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PA Court Overturns Unconstitutional No-Excuse Mail Voting Law

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28.Jan, 2022 Comments Off on PA Court Overturns Unconstitutional No-Excuse Mail Voting Law , , Election Litigation

PA Court Overturns Unconstitutional No-Excuse Mail Voting Law

Today, the en banc Pennsylvania Commonwealth Court struck down Act 77, Pennsylvania’s unconstitutional no-excuse absentee voting law, in a Lawyers Democracy Fund (LDF)-backed lawsuit––McLinko v. Commonwealth (No. 224 M.D. 2021) consolidated with Bonner v. Degraffenreid (No. 293 M.D. 2021).  


Wally Zimolong, Petitioner’s Counsel, stated:

We are very pleased with the Commonwealth Court’s decision. The Pennsylvania Constitution clearly prohibits no-excuse mail voting. This has been the law for over 100 years. The Commonwealth Court agreed. This case is a victory for the Pennsylvania Constitution, the rule of law, and election integrity.


Lisa Dixon, LDF Executive Director, added:  

The Pennsylvania Commonwealth Court recognized today that the state legislature cannot circumvent the Pennsylvania state constitution and the people of Pennsylvania’s right to vote directly on the provisions of their state constitution. The decision today in McLinko v. Commonwealth protects the rule of law in Pennsylvania, and LDF is honored to have been a part of this effort.


In July 2021, Bradford County election official Doug McLinko brought an action for declaratory judgment on the constitutionality of Act 77 with LDF’s support.  Act 77, Pennsylvania’s no-excuse absentee voting law enacted in 2019, allows any voter to cast a ballot by mail.  But Act 77 directly conflicted with the state constitution pertaining to who is eligible to vote by mail.  The Pennsylvania constitution––Art. VII, Sec. 14––expressly limits mail voting to only certain qualifying electors; Act 77 unlawfully circumvented Sec. 14 to allow anyone to vote by mail.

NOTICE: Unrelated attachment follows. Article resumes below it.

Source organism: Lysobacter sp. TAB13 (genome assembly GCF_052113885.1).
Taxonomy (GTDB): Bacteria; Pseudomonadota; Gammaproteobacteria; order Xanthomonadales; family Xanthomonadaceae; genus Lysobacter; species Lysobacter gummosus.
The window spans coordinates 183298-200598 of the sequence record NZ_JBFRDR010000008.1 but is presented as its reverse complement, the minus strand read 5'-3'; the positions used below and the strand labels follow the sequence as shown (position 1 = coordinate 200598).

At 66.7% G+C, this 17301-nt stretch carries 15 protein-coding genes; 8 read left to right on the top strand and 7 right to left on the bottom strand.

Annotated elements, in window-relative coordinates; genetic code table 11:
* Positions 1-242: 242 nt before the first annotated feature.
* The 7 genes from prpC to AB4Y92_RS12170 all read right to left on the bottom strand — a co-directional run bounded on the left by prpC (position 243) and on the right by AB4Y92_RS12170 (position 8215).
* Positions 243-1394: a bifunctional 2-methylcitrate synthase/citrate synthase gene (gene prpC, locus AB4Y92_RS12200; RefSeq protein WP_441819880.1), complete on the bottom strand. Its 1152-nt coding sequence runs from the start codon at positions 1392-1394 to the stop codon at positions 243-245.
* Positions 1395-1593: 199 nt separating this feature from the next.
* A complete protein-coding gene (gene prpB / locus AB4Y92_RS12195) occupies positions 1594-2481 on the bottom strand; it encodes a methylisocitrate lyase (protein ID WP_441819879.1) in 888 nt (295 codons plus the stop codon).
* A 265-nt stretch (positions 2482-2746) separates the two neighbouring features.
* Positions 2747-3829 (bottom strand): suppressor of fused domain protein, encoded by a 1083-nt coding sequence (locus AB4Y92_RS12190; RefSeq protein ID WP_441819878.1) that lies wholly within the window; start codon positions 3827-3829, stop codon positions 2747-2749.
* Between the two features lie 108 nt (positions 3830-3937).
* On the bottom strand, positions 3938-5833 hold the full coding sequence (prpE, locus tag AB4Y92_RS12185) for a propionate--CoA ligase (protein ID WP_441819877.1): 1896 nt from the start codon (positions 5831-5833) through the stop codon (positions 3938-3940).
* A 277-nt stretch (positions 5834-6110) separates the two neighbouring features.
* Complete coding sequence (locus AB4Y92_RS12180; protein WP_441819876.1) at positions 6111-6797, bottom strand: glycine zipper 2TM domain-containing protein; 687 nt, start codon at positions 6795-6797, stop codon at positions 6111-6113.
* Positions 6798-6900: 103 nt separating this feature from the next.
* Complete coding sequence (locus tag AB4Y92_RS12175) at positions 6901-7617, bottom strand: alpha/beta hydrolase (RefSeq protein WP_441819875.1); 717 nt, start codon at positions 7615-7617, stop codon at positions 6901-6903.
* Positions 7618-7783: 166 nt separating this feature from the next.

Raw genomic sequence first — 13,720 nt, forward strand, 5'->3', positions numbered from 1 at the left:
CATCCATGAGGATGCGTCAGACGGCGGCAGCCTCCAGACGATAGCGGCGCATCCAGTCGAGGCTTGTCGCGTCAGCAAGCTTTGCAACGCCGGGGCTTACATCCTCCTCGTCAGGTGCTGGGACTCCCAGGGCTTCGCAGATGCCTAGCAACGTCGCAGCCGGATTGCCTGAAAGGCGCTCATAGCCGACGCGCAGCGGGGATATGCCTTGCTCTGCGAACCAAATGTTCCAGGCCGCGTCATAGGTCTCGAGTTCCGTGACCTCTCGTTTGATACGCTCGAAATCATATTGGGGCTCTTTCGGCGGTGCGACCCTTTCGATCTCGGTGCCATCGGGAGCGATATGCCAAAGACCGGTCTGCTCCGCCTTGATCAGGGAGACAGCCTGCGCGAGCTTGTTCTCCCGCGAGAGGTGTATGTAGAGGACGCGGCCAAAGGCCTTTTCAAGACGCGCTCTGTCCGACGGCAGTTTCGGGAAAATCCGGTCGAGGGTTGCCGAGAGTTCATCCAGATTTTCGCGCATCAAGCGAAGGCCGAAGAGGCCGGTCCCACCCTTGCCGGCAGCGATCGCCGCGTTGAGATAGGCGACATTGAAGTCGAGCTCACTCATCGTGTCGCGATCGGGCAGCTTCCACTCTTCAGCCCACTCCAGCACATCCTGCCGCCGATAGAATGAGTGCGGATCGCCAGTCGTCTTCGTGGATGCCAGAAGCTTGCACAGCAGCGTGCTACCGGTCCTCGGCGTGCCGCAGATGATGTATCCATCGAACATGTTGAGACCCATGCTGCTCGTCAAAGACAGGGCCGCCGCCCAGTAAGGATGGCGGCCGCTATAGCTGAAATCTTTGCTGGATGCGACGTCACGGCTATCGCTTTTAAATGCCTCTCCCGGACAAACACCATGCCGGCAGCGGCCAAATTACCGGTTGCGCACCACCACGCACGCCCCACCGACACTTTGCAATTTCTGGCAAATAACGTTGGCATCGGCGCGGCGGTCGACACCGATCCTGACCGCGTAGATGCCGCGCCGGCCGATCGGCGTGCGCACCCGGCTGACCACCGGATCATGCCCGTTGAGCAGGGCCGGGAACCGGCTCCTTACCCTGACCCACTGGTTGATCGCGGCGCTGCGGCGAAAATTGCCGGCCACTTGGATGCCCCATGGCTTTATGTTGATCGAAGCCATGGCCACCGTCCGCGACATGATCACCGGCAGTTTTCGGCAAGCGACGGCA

The Commonwealth Court agreed (emphasis added): 

Our Constitution allows the requirement of in-person voting to be waived where the elector’s absence is for reasons of occupation, physical incapacity, religious observance, or Election Day duties. PA. CONST. art. VII, §14(a). Because that list of reasons does not include no-excuse absentee voting, it is excluded. Page v. Allen, 58 Pa. 338, 347 (1868); Lancaster City, 126 A. at 201. An amendment to our Constitution that ends the requirement of in-person voting is the necessary prerequisite to the legislature’s establishment of a no-excuse mail-in voting system.  [Op. at 35.]


LDF applauds the en banc Commonwealth Court’s holding, for it is a major victory for the rule of law and election integrity in Pennsylvania.  It is now clear that if Pennsylvania wants to enact no-excuse absentee voting, it must do what has long been required to expand who can vote by mail: pass a constitutional amendment and let the voters of Pennsylvania decide.


The Court affirmed:

[A] constitutional amendment must be presented to the people and adopted into our fundamental law before legislation authorizing no-excuse mail-in voting can ‘be placed upon our statute books.’ Lancaster City, 126 A. at 201. For these reasons, we grant summary relief to McLinko and declare that Act 77 violates Article VII, Section 1 of the Pennsylvania Constitution, PA. CONST. art. VII, §1. We deny the Acting Secretary’s application for summary relief on the procedural and substantive grounds proffered therein.  [Op. at 37.]


LDF commends its counsel who worked so diligently to defend the Pennsylvania Constitution from improper legislative enactments on such an important issue.  LDF will continue to support common-sense efforts to strengthen election integrity.


Direct all media inquiries to LDF Executive Director Lisa Dixon at [email protected].  To view the Commonwealth Court’s opinion, click here. 


For a PDF of this press release, please click here.

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